By JOHN SEEWER and JULIE CARR SMYTH, Associated Press
COLUMBUS, Ohio (AP) — Nowhere is as much money being spent on a Senate race this year as in Ohio, where liberal Democrat Sherrod Brown is seeking a second term, his fate to some degree dependent on how well President Barack Obama does in the state's tossup presidential contest.
Outside interest groups are flooding the state with money. The U.S. Chamber of Commerce, business and conservative groups are pouring money into the state in support of Republican challenger Josh Mandel; and labor, environmental and other liberal groups are spending on behalf of Brown.
Crossroads GPS, an independent group associated with Republican strategist Karl Rove, the Chamber and other Mandel backers have spent a combined $15 million against Brown, and plan to spend $6.7 million more before November.
Their goal is to return the Senate to GOP control after six years of being run by Democrats. They need a net pickup of four seats — three if Republican Mitt Romney wins the White House — and one of their juicier targets is Brown, who voted 100 percent with the AFL-CIO in 2010 but only 9 percent with the Chamber of Commerce.
Environmental, labor and political committees lining up against Mandel, the Republican state treasurer, have spent a combined $3.1 million. Even after outraising Mandel's campaign committee by $5 million, Brown has been significantly overspent.
Brandon Twyman, 22, a movie theater worker in Columbus, views all the ads as a waste of good TV time.
"People want to get their point across, I understand that, but at the same time you're wasting millions of dollars where millions of dollars could go somewhere else," he said. "To me, I don't think it's necessary."
Brown's surprise victory six years ago in this closely divided swing state made him the first Democrat the state had sent to the Senate since former astronaut John Glenn's retirement in 1999. A well-known Ohio figure, he's maintained a single-digit lead over Mandel in polls, but he's also struggling to break 50 percent and could be vulnerable if Obama falters badly in November.
His critics try to tie Brown with presidential priorities least popular in the closely divided state — including the health care overhaul and energy policies they paint as anti-coal. One of the most recent TV spots funded by Crossroads GPS asks: "Who's the biggest supporter of the Obama agenda in Ohio? It's Sherrod Brown."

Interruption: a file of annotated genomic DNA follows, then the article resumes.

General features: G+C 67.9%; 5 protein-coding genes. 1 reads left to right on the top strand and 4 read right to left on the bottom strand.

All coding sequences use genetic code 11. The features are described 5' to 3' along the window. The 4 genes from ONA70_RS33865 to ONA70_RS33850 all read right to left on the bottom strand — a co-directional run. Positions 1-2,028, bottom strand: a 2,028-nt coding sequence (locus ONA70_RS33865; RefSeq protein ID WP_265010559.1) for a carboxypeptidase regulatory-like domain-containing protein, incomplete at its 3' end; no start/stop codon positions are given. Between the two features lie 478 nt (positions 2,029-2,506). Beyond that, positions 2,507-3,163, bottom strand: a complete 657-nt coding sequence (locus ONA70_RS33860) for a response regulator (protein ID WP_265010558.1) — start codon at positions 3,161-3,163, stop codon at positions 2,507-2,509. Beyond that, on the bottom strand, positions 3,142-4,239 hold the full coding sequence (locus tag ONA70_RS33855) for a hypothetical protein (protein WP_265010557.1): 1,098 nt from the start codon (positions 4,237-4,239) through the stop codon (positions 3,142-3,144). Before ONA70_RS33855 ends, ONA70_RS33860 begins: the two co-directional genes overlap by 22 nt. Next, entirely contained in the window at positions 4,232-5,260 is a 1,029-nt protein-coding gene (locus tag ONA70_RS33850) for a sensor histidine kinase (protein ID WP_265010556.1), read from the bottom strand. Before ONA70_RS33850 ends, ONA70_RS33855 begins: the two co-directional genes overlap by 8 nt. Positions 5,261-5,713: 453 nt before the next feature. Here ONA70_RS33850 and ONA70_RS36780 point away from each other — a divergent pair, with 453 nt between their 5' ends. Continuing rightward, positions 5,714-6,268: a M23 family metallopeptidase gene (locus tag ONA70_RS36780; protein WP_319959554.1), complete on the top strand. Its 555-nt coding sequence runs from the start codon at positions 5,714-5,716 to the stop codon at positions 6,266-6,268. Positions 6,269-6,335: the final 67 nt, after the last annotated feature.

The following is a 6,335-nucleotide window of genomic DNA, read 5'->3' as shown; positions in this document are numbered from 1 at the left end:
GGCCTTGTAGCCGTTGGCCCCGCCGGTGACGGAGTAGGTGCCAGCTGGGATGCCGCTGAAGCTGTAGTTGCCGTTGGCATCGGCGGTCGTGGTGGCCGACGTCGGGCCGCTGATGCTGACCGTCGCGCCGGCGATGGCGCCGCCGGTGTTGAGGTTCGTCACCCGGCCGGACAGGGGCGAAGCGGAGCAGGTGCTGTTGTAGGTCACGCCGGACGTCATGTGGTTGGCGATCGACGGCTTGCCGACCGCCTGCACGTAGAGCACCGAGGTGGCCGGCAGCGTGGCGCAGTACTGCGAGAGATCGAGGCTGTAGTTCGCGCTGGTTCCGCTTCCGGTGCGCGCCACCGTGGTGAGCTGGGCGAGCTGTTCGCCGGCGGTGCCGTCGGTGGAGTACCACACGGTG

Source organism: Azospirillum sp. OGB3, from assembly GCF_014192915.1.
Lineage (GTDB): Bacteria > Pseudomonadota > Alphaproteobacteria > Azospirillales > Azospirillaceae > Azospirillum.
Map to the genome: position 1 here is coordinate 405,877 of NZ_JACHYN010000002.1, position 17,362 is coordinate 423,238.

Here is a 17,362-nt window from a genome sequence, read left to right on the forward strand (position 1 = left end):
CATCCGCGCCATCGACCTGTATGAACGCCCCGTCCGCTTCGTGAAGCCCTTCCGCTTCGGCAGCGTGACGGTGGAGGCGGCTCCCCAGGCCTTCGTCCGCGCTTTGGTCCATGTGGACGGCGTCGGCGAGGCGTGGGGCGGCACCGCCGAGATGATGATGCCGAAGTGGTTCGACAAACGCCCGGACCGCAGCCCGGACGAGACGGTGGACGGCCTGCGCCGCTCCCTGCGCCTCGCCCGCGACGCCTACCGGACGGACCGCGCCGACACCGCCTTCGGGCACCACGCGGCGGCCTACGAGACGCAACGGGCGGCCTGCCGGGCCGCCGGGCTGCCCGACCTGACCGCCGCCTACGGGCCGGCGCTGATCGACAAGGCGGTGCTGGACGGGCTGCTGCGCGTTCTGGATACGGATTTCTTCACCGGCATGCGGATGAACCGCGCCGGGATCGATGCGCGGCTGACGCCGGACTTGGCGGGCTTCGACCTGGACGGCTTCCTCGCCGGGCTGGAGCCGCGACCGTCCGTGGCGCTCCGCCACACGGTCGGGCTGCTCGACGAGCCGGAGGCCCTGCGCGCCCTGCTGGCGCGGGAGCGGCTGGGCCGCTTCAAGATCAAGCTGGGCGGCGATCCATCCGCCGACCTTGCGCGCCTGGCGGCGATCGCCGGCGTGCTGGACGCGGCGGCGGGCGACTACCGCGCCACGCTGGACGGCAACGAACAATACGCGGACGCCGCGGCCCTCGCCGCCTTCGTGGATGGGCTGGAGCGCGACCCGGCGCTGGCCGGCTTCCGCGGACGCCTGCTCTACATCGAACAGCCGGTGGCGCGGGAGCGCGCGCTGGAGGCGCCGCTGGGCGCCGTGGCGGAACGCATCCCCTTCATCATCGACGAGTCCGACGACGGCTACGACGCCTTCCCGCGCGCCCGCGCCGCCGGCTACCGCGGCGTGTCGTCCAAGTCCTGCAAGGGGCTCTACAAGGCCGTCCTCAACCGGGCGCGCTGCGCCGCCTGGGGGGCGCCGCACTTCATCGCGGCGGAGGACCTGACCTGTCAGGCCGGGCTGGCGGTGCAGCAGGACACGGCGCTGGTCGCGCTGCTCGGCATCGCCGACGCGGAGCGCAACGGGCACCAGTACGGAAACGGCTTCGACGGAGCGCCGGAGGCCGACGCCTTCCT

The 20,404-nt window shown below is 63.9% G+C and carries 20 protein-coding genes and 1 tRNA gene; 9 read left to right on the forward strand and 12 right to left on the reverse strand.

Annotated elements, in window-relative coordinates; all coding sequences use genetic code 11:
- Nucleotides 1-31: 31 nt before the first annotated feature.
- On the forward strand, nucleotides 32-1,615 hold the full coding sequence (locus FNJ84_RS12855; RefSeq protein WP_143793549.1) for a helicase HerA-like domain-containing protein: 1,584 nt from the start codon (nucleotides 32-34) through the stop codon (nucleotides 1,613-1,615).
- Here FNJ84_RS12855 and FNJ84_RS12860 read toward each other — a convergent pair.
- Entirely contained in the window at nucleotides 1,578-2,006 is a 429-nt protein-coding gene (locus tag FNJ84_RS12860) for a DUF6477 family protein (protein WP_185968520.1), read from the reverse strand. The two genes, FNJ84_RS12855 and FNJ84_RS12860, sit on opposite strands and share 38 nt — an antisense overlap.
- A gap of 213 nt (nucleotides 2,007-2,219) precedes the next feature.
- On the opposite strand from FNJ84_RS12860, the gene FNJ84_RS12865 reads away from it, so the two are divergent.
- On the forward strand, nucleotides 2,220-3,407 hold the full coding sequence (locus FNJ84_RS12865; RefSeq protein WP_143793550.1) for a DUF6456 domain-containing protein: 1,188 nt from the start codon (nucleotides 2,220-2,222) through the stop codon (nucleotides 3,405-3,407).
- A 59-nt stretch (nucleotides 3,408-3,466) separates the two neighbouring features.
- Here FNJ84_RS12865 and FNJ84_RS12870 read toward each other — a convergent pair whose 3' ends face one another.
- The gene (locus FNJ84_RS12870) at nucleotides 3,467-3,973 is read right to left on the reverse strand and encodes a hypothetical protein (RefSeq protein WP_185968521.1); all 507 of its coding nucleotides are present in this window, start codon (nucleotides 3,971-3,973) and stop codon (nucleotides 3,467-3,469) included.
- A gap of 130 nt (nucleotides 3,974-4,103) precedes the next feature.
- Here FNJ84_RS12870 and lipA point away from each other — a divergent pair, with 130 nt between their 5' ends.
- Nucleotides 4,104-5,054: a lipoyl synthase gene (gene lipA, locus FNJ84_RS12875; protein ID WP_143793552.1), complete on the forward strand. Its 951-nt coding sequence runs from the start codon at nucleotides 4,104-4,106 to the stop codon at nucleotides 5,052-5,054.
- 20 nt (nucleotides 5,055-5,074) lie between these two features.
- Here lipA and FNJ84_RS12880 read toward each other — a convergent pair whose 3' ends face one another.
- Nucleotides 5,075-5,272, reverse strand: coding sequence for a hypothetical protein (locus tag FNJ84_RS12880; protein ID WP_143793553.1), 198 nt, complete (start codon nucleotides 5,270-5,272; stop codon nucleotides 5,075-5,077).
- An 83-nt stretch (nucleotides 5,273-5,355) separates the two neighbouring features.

Before Obama bounced back in the polls, Mandel called Brown a rubber stamp for the president's policies.
Brown defends his vote for Obama's health care overhaul and his support for the auto industry bailout. In a recent ad, he kicked the tire of an auto made of Ohio parts and noted that the bailout had saved more than 800,000 Ohio jobs. It turned out the tire he kicked wasn't made in the state.
Mandel, from the Democrat-heavy Cleveland area that tends to produce more moderate Republicans, has walked a fine line on the bailout — saying it had its effective elements but wasn't the savior of the industry.
A Marine veteran who served two tours in Iraq, Mandel unseated the Democratic state treasurer in 2010 in his first statewide election. Republicans quickly recruited him to challenge Brown, figuring the youthful fiscal conservative could tap into the rising anger directed at longtime politicians in Washington.
"I'm 34. I look like I'm 19," Mandel likes to say while campaigning.
He appeals to voters to put a fresh face in Congress and paints Brown, 59, as a "career politician" who's been in office too long.
"Sherrod Brown has been a politician since Richard Nixon was president," Mandel said in an interview. "If Sherrod Brown was the answer to our problems, they would have been solved long ago."
Brown, who began his political career in 1974 as the youngest state representative in Ohio history, counters that Mandel is a job-hopper — moving rapidly from city council, to state legislator, state treasurer and now Senate candidate.
"Let's put it this way: I've served in four offices in my many years in government. He is running for his fourth office in less than 10 years," Brown said. "It's just one job after another, after another, on his way to being something, and I take this job more seriously than that."